“Keep hold of my arm,” he said. “You’ll learn to find your way. Once you know how it works, it will be easier.”
He cut a path through the crowd for them, leading her toward a flight of steps that wound up the side of a building. She stopped at the bottom of the steps, shaking her head.
“Come on,” he said. “Trust me.”
She followed him, hanging on his arm, and they came to a roof garden, thick with ferns and strange bulbous flowers. There was nobody here, and Csorwe’s panic began to abate. In the centre of the garden, an old bell tower reached toward the sky. Sethennai beckoned her up the steps.
From the top of the bell tower they could see the whole extent of the city. It rose in a haphazard way from the grey hills, sprouting and tumbling over its ancient walls like a patch of lichen growing on a stone. It was monstrous, but at least now she could see the beginning and end of it.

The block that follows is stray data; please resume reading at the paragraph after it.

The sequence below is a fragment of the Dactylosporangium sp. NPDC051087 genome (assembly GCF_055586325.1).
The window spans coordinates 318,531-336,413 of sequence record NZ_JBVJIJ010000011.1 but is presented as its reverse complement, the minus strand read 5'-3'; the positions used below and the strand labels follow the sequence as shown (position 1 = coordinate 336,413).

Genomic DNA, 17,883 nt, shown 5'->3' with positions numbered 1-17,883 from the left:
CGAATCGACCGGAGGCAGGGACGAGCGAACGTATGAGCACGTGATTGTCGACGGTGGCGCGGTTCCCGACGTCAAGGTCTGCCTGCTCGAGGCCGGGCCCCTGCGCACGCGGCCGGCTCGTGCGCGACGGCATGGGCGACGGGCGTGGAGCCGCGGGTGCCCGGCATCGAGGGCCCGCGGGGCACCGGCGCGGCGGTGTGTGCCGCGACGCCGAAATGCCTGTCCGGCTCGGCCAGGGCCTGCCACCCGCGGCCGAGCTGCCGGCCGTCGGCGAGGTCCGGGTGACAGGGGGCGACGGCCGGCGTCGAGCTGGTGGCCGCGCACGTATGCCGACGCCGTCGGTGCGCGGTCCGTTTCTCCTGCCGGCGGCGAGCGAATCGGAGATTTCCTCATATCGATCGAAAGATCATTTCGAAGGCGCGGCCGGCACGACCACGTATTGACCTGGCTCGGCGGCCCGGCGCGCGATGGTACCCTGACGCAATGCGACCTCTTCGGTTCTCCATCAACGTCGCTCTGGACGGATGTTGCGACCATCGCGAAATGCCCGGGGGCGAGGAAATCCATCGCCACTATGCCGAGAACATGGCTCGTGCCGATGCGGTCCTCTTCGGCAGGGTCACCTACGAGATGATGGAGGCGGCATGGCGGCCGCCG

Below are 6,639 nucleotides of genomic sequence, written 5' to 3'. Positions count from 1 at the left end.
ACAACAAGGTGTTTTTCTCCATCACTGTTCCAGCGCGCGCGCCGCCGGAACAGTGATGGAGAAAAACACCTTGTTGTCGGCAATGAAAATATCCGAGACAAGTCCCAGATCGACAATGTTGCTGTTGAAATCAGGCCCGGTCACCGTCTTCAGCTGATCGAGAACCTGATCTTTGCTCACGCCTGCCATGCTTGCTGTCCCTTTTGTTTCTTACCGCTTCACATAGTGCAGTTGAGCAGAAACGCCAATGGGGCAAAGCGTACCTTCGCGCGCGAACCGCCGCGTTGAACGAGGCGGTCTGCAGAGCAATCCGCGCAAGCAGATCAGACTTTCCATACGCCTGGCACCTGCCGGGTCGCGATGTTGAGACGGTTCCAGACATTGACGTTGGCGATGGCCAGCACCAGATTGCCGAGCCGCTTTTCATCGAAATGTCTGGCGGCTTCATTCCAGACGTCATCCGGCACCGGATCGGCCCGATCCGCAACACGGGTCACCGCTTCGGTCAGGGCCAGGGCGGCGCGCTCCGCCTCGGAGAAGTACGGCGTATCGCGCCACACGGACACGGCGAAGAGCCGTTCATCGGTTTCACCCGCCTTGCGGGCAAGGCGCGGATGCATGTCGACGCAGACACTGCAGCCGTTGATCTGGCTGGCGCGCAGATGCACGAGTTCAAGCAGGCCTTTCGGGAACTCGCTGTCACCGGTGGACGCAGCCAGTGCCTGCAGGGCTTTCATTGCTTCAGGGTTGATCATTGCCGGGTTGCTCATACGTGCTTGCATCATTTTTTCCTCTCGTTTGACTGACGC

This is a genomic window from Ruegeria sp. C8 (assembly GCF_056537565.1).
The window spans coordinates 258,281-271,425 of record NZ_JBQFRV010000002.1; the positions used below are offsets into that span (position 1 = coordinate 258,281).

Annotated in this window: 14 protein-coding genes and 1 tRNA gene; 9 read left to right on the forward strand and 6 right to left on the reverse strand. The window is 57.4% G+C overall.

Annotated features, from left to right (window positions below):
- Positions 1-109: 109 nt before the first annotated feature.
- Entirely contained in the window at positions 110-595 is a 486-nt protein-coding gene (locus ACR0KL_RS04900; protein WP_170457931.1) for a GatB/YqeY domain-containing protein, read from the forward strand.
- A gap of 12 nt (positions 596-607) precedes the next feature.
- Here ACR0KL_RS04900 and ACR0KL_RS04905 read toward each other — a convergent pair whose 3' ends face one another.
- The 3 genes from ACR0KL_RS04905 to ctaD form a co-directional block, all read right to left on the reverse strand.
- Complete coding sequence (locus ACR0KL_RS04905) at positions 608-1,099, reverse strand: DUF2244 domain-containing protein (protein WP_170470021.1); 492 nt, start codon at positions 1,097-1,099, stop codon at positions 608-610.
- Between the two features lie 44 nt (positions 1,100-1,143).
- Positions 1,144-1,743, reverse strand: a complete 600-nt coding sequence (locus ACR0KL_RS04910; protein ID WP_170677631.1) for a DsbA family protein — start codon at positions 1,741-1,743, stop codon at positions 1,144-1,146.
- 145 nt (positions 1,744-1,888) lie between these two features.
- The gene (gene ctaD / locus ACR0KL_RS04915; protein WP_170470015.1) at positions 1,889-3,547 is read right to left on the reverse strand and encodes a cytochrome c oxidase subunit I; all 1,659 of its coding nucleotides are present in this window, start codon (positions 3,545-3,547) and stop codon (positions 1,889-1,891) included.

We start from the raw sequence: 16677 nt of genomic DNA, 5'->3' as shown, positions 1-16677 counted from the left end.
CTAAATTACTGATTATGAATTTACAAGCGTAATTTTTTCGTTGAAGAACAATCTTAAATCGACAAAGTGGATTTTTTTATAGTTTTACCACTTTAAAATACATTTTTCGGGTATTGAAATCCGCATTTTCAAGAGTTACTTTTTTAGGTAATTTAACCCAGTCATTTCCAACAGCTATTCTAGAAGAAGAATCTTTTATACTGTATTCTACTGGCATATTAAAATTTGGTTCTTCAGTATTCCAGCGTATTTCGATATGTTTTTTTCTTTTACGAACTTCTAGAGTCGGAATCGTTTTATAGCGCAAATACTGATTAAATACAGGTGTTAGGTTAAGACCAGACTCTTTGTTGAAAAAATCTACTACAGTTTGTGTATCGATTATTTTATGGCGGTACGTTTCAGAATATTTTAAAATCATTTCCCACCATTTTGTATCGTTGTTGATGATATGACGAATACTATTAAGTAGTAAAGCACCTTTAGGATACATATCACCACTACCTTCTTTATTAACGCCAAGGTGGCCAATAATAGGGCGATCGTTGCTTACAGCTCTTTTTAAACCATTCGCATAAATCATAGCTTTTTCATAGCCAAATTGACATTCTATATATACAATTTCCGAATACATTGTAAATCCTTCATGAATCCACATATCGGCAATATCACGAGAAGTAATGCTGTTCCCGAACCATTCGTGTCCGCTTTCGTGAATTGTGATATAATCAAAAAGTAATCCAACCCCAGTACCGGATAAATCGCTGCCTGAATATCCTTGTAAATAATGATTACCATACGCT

“Are you afraid?” said Sethennai.
She swallowed. She couldn’t bring herself to nod.
“Nothing in this world has earned the power to frighten you, Csorwe,” he said. “You have looked your foretold death in the face and turned from it in defiance. Nothing in this world or any other deserves your fear.”
“Yes, sir,” she said. At that moment she was too sick and stunned to really hear the words, although she returned to them later, many times.
“Do you see the Gate?” said Sethennai.
It hovered above the docks in the far distance. The haze dimmed its co-lour, turning it yellowish, like a sickly moon swimming among the fumes.